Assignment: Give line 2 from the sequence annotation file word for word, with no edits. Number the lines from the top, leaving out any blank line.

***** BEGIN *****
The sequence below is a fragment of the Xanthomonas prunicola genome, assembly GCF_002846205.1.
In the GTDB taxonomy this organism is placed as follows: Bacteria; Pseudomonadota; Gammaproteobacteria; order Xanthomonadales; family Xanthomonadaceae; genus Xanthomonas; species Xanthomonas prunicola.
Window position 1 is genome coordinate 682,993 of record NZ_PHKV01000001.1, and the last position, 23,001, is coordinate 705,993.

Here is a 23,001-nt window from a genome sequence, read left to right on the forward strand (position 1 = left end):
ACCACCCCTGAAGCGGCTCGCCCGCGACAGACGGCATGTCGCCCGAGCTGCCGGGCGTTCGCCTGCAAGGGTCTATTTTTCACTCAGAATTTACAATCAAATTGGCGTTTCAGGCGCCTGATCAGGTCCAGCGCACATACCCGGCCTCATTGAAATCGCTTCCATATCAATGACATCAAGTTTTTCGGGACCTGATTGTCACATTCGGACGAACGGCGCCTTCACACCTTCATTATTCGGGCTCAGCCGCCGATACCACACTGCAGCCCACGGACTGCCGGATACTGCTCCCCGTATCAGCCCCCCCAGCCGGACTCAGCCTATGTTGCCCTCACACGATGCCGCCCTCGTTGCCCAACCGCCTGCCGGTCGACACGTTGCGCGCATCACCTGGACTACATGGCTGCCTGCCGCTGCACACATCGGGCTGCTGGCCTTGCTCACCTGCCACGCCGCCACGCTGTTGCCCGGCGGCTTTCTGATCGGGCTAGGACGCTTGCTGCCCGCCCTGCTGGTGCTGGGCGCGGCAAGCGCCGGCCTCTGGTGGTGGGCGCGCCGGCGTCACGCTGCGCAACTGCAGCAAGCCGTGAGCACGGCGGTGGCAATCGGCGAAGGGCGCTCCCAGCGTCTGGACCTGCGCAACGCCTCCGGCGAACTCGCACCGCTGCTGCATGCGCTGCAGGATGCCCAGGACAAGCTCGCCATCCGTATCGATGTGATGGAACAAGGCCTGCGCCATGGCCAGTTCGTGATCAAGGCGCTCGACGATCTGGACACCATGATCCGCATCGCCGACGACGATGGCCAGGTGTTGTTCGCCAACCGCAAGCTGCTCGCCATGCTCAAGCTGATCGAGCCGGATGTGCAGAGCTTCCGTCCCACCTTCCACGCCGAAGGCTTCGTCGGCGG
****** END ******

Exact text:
In the GTDB taxonomy this organism is placed as follows: Bacteria; Pseudomonadota; Gammaproteobacteria; order Xanthomonadales; family Xanthomonadaceae; genus Xanthomonas; species Xanthomonas prunicola.